So how long have you been in the Coast Guard and are you going to stay in it?
"I went to the Academy 1992 and graduated in 1996 so I've been officer for 12 years and been in the Coast Guard for like 16. The military is changing the way they view flight school commitments. I know guy who joined the Air Force and was in the Air Force for five years after college. He flew B-52s and then went out and joined the airlines. Those days are kind over now. When you go to flight school in the military, you're looking at a 10 year service commitment. So be aware of that. The reality is if by the time you do something for 10 years and are pretty good at it, you know the organization. I was kind of at the point where I could get out or stay in and I stayed in and I'm looking at retirement in 20 years and it just makes less and less sense to get out and also the job gets more rewarding the better you get at it.
"The big reason people get out of the military I think is family life. The Coast Guard’s not that bad, you have to move every four years. You do deploy if you fly helicopters - you might deploy for 60+ days on the back of a ship. The C-130s will deploy for a couple weeks or maybe three weeks at the most that's not that bad. When you talk to these guys in the Navy and they’ve been deployed for 6 to 8 months or the Marines and Army guys and Air Force, they deploy into theater for a year or more. And those are the things that when you're young you don't care about that at all but as you get older and have a family it gets harder on your lifestyle. I'm lucky I live close to the area where I grew up. My brothers live nearby. Other pilots stationed here, their families are 1000 or more miles away. It's a different lifestyle. I think people that if people grew up in it, it makes it bit little easier but I grew up in the same place my whole life so the idea of moving every four years is still something I guess I'm getting used to It took some getting used to.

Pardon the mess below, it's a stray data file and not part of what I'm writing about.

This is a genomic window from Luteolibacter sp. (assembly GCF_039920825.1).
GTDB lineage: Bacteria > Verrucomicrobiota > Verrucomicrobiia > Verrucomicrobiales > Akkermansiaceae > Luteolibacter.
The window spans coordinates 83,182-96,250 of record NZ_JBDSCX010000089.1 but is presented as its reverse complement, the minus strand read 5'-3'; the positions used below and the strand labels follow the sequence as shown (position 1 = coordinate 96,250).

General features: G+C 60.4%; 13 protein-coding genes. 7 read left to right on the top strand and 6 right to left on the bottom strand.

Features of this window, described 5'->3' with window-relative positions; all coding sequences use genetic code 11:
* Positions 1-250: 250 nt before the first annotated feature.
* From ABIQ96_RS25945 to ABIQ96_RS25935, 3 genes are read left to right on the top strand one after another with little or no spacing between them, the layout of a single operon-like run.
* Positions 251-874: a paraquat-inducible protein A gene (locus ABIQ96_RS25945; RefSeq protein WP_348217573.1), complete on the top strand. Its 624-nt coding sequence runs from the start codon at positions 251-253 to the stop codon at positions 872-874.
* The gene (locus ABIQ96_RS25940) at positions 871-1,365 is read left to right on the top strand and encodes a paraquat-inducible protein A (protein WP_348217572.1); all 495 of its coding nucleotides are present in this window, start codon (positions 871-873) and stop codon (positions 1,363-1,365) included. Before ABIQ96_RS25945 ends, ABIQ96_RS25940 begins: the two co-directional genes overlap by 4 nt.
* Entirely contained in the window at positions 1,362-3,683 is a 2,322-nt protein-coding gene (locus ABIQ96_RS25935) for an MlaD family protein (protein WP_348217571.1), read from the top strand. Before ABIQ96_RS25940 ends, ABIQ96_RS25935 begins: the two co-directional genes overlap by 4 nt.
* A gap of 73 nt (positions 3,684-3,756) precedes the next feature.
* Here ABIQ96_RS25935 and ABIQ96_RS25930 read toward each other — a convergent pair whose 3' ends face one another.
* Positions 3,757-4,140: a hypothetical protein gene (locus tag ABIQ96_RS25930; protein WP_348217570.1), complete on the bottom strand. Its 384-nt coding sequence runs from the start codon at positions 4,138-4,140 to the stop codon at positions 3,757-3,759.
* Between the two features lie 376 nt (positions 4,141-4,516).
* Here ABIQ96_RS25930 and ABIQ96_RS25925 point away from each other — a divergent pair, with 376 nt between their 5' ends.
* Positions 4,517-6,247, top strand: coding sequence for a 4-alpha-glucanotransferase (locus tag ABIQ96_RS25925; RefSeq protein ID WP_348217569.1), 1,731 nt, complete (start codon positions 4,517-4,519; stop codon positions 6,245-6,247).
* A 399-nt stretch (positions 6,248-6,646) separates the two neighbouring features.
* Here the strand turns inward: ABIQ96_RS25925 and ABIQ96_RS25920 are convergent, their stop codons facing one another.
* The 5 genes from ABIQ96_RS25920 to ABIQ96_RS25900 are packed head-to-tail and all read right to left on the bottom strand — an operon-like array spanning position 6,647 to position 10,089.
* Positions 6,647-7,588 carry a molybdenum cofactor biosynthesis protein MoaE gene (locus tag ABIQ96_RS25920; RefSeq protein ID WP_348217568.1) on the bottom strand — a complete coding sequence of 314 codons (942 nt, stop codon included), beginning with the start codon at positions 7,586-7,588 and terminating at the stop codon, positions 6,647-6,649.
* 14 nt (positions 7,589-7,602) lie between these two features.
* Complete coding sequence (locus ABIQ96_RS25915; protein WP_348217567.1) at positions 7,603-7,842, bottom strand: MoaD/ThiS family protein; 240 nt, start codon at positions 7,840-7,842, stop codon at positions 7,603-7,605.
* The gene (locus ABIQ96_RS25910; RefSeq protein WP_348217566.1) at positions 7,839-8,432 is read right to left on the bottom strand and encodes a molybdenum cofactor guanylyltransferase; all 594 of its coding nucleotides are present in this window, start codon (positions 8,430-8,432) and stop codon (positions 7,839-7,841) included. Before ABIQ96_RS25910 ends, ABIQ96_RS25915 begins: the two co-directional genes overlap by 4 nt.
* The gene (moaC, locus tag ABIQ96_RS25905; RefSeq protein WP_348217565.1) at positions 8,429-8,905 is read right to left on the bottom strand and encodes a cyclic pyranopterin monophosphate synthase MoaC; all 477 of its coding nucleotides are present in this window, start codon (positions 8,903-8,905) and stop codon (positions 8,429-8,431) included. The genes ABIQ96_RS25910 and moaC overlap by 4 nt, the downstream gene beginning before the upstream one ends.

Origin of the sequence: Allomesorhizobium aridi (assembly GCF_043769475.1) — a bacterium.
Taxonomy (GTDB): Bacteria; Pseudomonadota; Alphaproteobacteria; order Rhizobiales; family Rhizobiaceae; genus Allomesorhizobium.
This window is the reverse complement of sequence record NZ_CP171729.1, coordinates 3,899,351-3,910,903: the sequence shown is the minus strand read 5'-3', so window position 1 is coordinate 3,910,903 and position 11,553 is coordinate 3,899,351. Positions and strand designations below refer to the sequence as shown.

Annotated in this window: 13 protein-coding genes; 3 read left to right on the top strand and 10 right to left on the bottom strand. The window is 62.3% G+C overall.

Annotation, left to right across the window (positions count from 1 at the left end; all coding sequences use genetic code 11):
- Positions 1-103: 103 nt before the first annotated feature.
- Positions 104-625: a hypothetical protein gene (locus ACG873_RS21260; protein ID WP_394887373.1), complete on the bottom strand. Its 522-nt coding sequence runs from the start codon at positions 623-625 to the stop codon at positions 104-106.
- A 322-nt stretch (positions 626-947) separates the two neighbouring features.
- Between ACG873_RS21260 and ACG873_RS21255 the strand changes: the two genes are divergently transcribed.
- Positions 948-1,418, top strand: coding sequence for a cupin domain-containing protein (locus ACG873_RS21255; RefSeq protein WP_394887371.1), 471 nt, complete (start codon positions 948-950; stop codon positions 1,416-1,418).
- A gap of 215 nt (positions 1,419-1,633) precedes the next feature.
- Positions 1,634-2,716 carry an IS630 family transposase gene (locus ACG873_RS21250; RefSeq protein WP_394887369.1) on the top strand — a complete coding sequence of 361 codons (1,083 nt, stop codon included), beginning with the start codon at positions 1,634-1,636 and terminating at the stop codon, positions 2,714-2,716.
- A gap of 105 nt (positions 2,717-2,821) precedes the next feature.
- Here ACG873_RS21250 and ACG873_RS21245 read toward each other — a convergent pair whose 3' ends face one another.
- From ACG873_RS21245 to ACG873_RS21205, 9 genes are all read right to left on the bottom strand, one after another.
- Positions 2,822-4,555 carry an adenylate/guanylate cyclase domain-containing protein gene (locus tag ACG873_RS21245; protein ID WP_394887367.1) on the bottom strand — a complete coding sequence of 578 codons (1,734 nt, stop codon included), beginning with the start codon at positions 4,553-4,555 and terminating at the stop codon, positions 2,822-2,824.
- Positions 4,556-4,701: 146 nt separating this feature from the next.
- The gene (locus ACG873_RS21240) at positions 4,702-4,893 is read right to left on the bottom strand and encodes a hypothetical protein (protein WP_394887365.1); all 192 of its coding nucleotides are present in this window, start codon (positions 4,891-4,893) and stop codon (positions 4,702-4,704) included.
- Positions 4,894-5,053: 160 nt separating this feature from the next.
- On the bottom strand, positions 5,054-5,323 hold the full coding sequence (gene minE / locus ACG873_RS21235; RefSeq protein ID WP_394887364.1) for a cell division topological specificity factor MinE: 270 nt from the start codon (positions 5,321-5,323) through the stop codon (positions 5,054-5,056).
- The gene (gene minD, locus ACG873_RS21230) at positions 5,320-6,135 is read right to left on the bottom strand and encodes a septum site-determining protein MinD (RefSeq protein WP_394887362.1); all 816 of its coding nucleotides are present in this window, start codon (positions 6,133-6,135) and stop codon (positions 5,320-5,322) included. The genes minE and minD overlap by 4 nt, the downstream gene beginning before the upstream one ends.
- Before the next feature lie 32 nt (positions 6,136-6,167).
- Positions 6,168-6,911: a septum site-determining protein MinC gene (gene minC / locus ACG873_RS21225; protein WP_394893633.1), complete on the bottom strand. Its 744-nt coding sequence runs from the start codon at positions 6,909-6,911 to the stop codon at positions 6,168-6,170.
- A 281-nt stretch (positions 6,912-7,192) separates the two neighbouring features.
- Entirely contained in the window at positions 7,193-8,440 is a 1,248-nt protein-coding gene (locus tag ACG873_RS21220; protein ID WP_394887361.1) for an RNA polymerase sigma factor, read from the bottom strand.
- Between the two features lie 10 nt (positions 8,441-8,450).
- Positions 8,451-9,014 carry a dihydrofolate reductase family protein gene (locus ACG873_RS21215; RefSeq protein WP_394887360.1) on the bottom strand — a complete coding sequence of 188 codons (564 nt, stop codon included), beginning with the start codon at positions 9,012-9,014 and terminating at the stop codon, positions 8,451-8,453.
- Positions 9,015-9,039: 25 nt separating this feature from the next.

"In 2011 my four years are up here and I don't know where I'll be going then. It’s not necessary to be flying your whole career. I might be looking to going to a staff job anywhere from Washington DC to some command center in Alameda or possibly Boston Miami, different places in the country review staff work and that's an important part. The Coast Guard needs people to run the bureaucratic aspect of the organization but then they know how the operation level works. If you have that experience, you’re more valuable. So that's another choice that pilots find themselves in. Do I want to fly my whole career and be limited with my promotability or do I want to go serve in a staff job? But I have to say that after standing duty for 10 years, a staff job sounds kind of nice!
So at first you flew helicopters but why did you transition to C-130s?
"Well, I always wanted to fly airplanes so I flew Falcons in Puerto Rico. The Falcon 20 is made by Dassault. They put them in Puerto Rico and I flew them for two years and the budget structure changed so they pulled them out. So they gave me an opportunity to transition to helicopters because they had too many fixed wing pilot.
"I always wanted to fly and to fly with the military is to do something exciting. At first I wanted to be a fighter pilot and another thing about that is when I went to the Academy my eyes started to go. Back then, you had to have 20/20 to be a fighter pilot and it was very questionable about whether I'd even get to flight school and that was another reason that I stayed in the Coast Guard. I thought about transferring over to fly fighter planes but I failed the medical examination for the Navy and the doctor said, “son you will never fly with a military.” And that was pretty tough.
"So went back to the Coast Guard office and said hey I just failed a physical and the yeoman/office manager said okay we’ll have to get your waiver and it’ll take a couple of weeks and that was that! I was waivered and I was flying a month later. If I was in the Navy or the Air Force I don't think that would've happened. So that's another thing about the Coast Guard, it's a small flexible service and things like that happen.